experienced crushing doubt for the first time after his wife's
tragic death. A Grief Observed
contains his epigrammatic reflections on that period: "Your
bid--for God or no God, for a
good God or the Cosmic Sadist, for eternal life or
nonentity--will not be serious if nothing
much is staked on it. And you will never discover how serious
it was until the stakes are raised
horribly high," Lewis writes. "Nothing will shake a man--or
at any rate a man like me--out of
his merely verbal thinking and his merely notional beliefs.
He has to be knocked silly before
he comes to his senses. Only torture will bring out the
truth. Only under torture does he
discover it himself." This is the book that inspired the
film Shadowlands, but it is more
wrenching, more revelatory, and more real than the movie. It
is a beautiful and unflinchingly
honest record of how even a stalwart believer can lose all
sense of meaning in the universe,
and how he can gradually regain his bearings.
--Michael Joseph Gross
Bolen, Jean Shimoda, Close to the Bone: The Meaning in Mortal Illness
From the author, Jean Shinoda Bolen, M. D. , December 2, 1998
Reasons for writing and perspective of Close to the Bone. I wrote
Close to the Bone to help people
know about the psychological and
spiritual terrain that a life-threatening illness will taken them into,
and the ways in which the diagnosis and treatment is a mythic event in
their lives, and in
the lives of those who love them. A diagnosis of cancer, AIDS, or any
potentially fatal illness is metaphorically, a descent into the
underworld. When I spoke to large audiences of people who were surviving
such illnesses, I learned how the language of myth touched them at a soul
level, which inspired me to write this book. Since it was published, I
learned from readers that Close to the Bone does what I hoped it would
do, that for those on this journey, it is like like having an encouraging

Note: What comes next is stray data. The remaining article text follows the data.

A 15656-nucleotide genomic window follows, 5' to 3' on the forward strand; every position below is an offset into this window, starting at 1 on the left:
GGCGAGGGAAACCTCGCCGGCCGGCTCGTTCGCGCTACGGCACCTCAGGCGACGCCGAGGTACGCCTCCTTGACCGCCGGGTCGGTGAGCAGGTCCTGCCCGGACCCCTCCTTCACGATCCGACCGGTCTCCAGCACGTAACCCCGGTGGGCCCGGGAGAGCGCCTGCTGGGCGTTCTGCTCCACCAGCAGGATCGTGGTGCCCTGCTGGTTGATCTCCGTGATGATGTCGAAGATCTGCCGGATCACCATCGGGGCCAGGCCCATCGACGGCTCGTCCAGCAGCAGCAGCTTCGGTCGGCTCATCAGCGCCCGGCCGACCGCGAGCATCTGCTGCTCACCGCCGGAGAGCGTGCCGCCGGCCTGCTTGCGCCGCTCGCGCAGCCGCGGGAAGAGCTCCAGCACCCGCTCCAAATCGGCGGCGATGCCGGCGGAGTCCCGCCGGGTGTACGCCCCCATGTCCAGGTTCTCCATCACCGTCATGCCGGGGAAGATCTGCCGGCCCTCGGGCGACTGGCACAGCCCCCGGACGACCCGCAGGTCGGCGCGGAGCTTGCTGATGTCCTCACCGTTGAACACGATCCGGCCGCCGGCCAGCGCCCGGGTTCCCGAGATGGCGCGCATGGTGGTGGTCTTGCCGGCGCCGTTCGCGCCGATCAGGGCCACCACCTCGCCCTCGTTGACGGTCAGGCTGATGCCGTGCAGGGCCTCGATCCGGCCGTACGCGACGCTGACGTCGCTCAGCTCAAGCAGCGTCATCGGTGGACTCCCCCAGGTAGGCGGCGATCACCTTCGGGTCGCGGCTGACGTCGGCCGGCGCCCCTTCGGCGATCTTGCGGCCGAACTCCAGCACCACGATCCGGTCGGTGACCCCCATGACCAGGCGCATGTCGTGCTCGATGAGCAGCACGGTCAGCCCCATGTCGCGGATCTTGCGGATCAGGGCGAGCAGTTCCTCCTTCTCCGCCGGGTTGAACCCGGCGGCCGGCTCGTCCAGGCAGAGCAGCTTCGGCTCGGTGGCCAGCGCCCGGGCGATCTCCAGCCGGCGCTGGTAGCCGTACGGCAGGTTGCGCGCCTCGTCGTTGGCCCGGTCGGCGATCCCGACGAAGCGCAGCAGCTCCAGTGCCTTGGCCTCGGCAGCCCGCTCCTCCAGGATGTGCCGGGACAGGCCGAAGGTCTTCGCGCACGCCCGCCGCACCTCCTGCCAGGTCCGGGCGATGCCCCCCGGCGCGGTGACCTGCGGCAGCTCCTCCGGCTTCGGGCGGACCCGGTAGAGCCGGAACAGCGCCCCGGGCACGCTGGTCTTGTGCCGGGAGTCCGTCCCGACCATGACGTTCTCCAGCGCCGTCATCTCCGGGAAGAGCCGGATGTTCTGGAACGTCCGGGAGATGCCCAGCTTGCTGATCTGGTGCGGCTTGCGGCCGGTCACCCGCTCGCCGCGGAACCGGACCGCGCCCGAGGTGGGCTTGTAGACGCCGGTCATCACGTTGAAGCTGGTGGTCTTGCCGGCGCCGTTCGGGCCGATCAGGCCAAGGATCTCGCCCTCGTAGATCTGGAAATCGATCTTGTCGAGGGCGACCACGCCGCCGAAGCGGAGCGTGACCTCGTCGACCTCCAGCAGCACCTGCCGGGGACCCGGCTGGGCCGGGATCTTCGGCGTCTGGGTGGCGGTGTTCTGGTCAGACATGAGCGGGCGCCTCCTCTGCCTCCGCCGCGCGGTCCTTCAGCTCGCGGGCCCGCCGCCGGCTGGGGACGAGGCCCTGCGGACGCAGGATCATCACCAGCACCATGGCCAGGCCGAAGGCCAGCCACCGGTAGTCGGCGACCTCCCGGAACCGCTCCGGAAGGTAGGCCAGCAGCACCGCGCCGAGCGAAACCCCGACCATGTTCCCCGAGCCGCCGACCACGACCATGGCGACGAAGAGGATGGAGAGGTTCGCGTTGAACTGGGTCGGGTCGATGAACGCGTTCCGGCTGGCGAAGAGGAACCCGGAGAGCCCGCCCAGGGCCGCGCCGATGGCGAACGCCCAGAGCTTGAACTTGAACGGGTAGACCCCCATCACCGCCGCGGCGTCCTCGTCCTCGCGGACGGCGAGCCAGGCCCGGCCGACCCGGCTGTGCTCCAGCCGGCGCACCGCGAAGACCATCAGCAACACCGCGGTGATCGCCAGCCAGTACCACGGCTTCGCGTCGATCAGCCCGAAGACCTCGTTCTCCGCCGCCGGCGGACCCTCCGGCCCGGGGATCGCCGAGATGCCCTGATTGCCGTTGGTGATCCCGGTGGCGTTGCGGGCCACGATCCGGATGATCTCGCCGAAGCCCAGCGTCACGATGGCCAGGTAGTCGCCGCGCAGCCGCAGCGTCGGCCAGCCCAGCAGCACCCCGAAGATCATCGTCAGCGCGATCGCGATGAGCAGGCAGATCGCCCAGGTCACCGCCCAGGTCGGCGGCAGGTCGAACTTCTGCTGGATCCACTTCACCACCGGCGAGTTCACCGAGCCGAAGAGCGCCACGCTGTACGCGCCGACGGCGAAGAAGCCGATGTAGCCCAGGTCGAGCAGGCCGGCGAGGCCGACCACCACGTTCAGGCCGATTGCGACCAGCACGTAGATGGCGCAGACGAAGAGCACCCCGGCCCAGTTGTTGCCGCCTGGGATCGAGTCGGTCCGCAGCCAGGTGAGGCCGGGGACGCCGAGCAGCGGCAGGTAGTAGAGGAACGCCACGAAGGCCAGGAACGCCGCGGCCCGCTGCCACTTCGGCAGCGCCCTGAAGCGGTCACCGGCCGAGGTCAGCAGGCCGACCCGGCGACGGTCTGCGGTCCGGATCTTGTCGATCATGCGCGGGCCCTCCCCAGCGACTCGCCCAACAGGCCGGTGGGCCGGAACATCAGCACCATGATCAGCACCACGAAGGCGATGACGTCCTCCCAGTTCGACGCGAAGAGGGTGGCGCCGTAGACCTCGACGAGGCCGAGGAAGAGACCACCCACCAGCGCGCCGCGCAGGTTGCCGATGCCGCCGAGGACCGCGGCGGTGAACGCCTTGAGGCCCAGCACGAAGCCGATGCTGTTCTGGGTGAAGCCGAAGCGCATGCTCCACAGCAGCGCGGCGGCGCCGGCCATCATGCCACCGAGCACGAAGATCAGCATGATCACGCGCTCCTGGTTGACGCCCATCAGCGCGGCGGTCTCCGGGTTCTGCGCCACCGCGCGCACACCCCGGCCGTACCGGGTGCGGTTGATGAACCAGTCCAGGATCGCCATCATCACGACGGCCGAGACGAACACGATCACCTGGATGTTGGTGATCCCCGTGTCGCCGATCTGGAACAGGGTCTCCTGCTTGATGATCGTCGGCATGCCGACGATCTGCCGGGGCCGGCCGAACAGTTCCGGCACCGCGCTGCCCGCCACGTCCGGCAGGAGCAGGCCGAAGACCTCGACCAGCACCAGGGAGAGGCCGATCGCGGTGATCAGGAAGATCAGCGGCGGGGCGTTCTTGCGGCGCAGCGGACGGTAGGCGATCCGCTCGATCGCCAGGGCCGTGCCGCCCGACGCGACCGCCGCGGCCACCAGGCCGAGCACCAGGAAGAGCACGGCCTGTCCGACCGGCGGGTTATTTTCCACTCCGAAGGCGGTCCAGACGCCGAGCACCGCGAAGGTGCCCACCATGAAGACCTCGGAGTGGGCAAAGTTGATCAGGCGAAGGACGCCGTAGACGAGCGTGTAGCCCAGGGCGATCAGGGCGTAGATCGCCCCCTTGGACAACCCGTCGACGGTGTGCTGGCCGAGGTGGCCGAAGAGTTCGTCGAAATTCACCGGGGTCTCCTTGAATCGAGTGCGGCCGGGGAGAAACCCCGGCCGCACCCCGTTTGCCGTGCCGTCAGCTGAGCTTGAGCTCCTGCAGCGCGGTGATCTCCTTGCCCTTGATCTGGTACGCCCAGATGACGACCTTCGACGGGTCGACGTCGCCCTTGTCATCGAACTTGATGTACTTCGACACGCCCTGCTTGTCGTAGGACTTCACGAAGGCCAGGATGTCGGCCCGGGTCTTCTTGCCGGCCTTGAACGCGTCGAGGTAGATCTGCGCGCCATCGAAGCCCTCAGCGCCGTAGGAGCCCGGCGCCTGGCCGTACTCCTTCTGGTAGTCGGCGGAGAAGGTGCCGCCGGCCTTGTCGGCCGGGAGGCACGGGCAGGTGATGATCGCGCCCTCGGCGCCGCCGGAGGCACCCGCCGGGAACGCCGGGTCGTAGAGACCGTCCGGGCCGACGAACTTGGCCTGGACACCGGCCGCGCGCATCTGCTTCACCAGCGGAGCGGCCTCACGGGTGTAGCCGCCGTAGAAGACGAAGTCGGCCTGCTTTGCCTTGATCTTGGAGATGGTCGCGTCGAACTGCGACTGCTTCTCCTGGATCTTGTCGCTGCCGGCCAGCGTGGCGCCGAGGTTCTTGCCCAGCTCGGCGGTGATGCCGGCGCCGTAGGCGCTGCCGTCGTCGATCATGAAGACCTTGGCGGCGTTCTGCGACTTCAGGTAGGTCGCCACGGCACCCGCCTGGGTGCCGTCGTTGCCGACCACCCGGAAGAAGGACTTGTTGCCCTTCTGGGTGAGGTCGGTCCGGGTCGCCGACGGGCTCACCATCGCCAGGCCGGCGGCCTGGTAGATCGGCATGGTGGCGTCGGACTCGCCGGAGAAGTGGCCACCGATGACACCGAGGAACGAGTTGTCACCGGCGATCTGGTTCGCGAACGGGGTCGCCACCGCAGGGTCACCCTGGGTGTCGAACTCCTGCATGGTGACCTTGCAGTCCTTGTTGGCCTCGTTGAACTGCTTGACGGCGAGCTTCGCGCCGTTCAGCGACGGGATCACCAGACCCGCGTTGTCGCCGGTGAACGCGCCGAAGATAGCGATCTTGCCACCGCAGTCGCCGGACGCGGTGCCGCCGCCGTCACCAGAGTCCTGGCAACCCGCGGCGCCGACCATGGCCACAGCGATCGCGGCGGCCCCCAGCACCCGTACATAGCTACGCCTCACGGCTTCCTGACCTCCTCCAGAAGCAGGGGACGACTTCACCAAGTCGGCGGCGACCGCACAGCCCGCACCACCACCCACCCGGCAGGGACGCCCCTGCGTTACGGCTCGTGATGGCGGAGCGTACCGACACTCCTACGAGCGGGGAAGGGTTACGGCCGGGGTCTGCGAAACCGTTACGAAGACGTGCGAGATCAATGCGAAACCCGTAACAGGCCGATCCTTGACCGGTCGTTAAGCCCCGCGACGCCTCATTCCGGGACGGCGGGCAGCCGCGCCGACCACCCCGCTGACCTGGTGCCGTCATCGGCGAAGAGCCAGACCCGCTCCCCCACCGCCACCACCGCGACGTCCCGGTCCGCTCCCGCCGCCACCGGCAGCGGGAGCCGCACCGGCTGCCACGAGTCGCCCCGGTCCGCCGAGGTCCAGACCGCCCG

and wise companion with them. I believe that a life-threatening illness
calls upon us to trust what we know "in our bones," and that we are
spiritual beings on a human path, rather that human beings who may or may
not be on a spiritual path. It is this perspective and what I have learned
so far from my life, and from my profession as psychiatrist and Jungian
analyst, that underlies what I have written.
De Hartog, Jan, The Outer Buoy: A Story of the Ultimate Voyage
Final entry in chronicle of Martinus Harinxma, the Dutch ocean
going tug skipper of the book, "The Captain" which began the series. In
this volume, "Fancy That" as his shipmates
called him is invited to join other octogenarians in a NASA experiment.
They attempt out-of body experiences in a guided program with structured
goals. Several of the participants are terminally ill and quite fragile.
The ending has an upbeat, yet mystical element consonant with the Quaker
themes of De Hartog's other books.
West, Jessamyn, The Woman Said Yes
Based on companioning her sister through a final illness.
Saunders, Margaret Marshall,
Amazon.com (five stars)
Reviewer: A reader from San Francisco, CA August 13, 1999
OK, seriously... this book leaves such an impact on every
child I have seen that has read it. It teaches amazing compassion. It
teaches the golden rule doesn't apply just to humans. It begs
for people to be the best that they can. It is the basis for the credo of
the humane society. It makes you think twice when you see a stray, heck,
it makes you think when you look at a rat.
There is no reason for a child not to be read this story, in fact several
adults I know could benefit from it also. And read the sequel too...
Beautiful Joe's Paradise (when the are all in heaven and all damaged/hurt
creatures are restored! Even Barnum's elephant, Jumbo gets his tusks
back...) Happy reading and get some Kleenex, if you cried in Black
Beauty... you'll need it for this, too!
here's a useful catalog to add to your list of resources for aids of
various kinds for daily living. We've not ordered from it yet, but it has a
better variety than many seem to. Of course, we have no financial interest
in the company!
Catalog name--"ABLEWARE, Independent Living from Maddak,Inc."
297 High ST., Dedham,MA 02026
8:00AM-8:00PM Eastern time (USA) Mon.-Fri.
Willamette-Columbia Parkinsonian Society of Oregon (Will Cope) now has "A
guide to caring for the Parkinson's patient" (FREE) to take with you when you go to
the hospital. It describes the disease, characteristics of the disease,
complicating factors, advice to speak with nutrition consultant, neurologist
advisory and a place for medication schedule. Also a Demerol alert for those
Please give Will-Cope a call at. 1-800-485-7384